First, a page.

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VENTURA COUNTY NEWS

Teachers in Ventura Press for 11% Pay Hike

Salaries: Demand comes after impasse is declared. Educators in Moorpark are voting on a new package this week.

November 15, 2000|ANNA GORMAN and TRACI ISAACS | SPECIAL TO THE TIMES

Hundreds of Ventura teachers demanded higher pay at a board meeting Tuesday night after declaring an impasse this week in their negotiations for a new labor contract.

Meanwhile, Moorpark teachers are voting this week on a tentative offer to increase pay and benefits, capping months of negotiations and an emotional protest at a recent school board meeting.

With millions of unencumbered state dollars available this year, administrators in several districts in Ventura County have negotiated double-digit raises with teachers.

Fillmore trustees approved a 14.6% increase this year, Pleasant Valley Elementary gave teachers a 10.52% raise, and Oak Park Unified board members granted teachers a 10.97% pay hike.

Gov. Gray Davis set aside $1.8 billion in unrestricted funds for districts throughout California, money that many teachers unions say should go directly into raising salaries. In several districts, however, teachers have had to fight for pay hikes, battling with administrators who want to spend some of the money on programs.

Ventura's teachers are asking for an 11% raise retroactive to July 1. The district is offering 10%, which would not take effect until Feb. 1. The impasse has prompted the union to ask a state mediator to help teachers reach an agreement with district administrators.

Without the higher percentage, teacher salaries in the Ventura Unified School District won't be competitive, said Steve Blum, president of the teachers association.

"If we fall further back, the teachers are going to leave," he said.

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Blum said teachers and administrators in Ventura have traditionally had good relations, but this year's talks have "taken a negative tone," he said. "Instead of negotiating, it's come down to arguing and accusing."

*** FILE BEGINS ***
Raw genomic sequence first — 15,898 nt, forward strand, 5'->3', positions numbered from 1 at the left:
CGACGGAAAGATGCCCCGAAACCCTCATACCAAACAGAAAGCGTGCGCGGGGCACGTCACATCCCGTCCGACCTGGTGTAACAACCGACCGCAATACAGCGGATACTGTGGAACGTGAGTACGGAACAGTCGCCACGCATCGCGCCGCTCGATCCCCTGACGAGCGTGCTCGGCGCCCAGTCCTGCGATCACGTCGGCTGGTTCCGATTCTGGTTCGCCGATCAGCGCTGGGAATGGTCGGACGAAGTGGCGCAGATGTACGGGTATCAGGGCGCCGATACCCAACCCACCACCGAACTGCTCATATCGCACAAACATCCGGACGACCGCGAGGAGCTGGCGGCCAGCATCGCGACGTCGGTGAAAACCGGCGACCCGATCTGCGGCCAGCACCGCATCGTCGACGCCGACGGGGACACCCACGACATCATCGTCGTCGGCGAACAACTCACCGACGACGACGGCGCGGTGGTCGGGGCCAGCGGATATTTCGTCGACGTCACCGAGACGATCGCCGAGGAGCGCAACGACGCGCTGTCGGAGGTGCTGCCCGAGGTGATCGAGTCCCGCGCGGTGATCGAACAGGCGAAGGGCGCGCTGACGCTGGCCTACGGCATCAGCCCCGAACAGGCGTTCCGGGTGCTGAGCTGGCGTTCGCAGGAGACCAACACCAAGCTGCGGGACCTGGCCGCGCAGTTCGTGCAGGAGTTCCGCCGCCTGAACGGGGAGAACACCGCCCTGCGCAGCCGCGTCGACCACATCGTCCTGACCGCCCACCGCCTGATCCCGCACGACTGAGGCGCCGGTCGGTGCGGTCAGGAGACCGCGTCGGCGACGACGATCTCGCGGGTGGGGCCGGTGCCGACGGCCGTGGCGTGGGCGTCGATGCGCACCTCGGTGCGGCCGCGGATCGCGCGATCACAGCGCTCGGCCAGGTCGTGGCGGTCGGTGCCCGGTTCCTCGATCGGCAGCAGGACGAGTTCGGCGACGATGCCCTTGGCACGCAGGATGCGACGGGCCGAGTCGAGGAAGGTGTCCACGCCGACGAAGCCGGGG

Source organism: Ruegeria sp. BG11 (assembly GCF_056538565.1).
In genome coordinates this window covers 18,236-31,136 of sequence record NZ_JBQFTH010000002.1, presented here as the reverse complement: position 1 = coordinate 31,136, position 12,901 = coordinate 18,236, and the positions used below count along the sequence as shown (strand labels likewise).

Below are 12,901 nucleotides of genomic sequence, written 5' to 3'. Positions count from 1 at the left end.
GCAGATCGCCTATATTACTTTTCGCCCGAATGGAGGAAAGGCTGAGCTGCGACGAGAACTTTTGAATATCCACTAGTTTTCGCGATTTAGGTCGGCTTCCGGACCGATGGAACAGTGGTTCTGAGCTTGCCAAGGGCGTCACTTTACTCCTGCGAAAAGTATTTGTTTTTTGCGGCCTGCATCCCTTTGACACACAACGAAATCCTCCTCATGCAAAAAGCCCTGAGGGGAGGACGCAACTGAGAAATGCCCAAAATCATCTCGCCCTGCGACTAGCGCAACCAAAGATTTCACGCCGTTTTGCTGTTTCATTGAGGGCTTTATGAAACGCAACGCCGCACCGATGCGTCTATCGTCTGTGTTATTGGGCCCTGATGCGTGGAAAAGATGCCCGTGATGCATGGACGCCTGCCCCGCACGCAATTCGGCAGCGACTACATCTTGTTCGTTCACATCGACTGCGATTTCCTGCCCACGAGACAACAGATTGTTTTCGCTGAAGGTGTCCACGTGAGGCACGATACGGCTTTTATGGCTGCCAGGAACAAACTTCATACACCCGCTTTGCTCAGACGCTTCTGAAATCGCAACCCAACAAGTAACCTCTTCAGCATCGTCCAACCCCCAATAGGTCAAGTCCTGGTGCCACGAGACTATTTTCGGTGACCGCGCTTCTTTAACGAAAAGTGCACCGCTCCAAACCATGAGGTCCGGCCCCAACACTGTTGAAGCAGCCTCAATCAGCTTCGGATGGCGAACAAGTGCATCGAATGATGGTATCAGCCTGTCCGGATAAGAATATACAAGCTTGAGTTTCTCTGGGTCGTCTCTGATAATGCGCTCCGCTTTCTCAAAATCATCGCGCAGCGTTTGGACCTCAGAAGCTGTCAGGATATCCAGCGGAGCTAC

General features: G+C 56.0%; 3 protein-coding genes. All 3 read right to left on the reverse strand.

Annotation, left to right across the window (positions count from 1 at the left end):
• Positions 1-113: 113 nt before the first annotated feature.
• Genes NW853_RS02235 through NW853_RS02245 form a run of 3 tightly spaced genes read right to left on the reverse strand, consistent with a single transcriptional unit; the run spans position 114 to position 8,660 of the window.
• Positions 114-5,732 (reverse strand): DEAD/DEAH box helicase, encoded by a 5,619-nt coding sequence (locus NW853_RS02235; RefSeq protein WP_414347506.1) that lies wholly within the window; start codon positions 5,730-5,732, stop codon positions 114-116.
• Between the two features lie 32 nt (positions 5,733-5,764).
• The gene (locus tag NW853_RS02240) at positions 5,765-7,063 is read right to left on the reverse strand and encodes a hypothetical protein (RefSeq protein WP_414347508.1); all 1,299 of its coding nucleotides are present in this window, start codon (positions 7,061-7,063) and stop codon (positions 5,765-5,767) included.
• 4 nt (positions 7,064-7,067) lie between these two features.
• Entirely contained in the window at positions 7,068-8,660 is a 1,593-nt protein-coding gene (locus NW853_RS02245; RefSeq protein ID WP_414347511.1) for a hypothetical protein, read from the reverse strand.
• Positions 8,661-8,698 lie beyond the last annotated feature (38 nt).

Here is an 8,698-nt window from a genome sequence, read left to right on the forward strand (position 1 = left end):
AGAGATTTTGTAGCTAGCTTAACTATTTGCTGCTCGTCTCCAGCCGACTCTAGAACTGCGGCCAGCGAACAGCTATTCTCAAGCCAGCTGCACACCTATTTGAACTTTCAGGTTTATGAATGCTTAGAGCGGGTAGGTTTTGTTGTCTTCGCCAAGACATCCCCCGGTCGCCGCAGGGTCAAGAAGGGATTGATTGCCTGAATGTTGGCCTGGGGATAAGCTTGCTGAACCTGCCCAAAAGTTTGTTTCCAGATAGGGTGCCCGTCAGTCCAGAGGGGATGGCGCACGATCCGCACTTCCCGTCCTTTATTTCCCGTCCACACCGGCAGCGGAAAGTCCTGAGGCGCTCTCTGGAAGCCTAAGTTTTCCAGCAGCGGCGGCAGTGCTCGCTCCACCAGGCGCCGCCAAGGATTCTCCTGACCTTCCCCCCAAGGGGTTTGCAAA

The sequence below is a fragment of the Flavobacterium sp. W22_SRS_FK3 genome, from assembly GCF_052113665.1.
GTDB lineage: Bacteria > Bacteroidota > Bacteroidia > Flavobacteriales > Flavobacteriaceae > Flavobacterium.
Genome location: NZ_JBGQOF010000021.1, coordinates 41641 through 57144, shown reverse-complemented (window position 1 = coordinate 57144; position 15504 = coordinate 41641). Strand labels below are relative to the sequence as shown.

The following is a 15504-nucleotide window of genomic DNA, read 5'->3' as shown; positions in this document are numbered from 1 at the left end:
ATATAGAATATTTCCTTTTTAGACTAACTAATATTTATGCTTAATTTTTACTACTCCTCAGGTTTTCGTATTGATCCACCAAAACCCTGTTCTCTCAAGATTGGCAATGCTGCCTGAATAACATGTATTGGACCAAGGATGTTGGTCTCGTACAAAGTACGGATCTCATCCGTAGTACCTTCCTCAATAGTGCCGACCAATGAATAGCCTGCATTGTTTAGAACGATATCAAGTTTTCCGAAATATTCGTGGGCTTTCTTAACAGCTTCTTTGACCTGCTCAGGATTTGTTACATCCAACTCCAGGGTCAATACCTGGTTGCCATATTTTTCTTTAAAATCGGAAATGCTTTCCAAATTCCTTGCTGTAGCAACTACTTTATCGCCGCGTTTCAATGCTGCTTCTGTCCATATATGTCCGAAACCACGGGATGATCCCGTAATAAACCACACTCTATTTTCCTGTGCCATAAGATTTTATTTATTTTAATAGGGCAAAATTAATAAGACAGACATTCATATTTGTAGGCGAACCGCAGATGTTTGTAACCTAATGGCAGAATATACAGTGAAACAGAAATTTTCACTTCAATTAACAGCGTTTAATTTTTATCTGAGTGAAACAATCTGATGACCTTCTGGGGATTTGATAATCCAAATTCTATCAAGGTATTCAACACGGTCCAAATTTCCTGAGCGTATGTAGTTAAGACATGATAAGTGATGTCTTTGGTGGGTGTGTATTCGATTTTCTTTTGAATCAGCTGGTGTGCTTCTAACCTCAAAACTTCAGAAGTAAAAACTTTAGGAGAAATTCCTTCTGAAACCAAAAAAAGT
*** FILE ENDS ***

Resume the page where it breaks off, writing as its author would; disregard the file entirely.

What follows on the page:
The Ventura teachers union, which has about 850 members, urged teachers to show up at Tuesday night's board meeting.

Nearly 300 teachers, wearing red, crowded into the City Hall chambers to show their support for higher salaries.

"These are the people you seem determined to make the lowest-paid teachers in Ventura County," Blum said.

Christi Pilon, a special-education teacher at Cabrillo Middle School, said she knows several veteran teachers who are considering leaving the district.

"They can go next door and make $10,000 more a year," said Pilon, who is on the negotiating team. "It's a crime to lose these good teachers."

Assistant Supt. Jerry Dannenberg said that giving teachers an 11% raise would require the district to make substantial cuts, such as slashing budgets for supplies, reducing the district office budget, increasing class sizes or reducing the number of assistant principals.

"We don't think the cuts are realistic," Dannenberg said. "And we think they would affect students' learning and possible student safety."

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Dannenberg said the district is committed to having high teacher salaries, but has its hands tied because it has to pay $3.5 million each year in lifetime retirement benefits to more than 600 retired teachers.

"The employees want higher salaries right now, but that's a bill we have to pay right now," he said. "We can't give them what we don't have."

The two sides are scheduled to meet with a mediator at the beginning of December, Dannenberg said.

Across the county in Moorpark, the tentative agreement calls for an 11% hike for teachers with one to four years of experience, a 9% raise for those with five to 13 years, and between 9.25% and 10% for educators with 15 or more years. In addition, all teachers would get a 1.6% increase in health benefits.

If the union's nearly 400 members approve the agreement, the raise would become the largest received in the district in at least a decade, said Guy Aronoff, president of Moorpark's teachers union.

Aronoff expects union members to approve the contract by Friday; the school board is expected to vote on the pact Nov. 28.

More than 100 sign-toting teachers and supporters converged on the school board's Oct. 25 meeting hoping to speed up union negotiations. Teachers talked about long working hours, low pay and a fear that district officials would spend the state money on something other than salaries.

"We knew they wanted at least a 10% raise," school board member David Pollock said. "We worked with them by allowing our reserve to go up in increments, even though I'm sure all the board members would feel better if we had the full amount."

For Aronoff, a 13-year teacher, the new contract would add roughly $5,200 to his annual income of about $60,000.

"It's certainly an improvement," he said. But he added that he would like Moorpark teachers' salaries to be among the top in the county.

For about half the district's teachers, those with fewer than 10 years of experience, Aronoff said the average raise would be around $3,800.

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Gorman is a Times staff writer; Isaacs is a correspondent.

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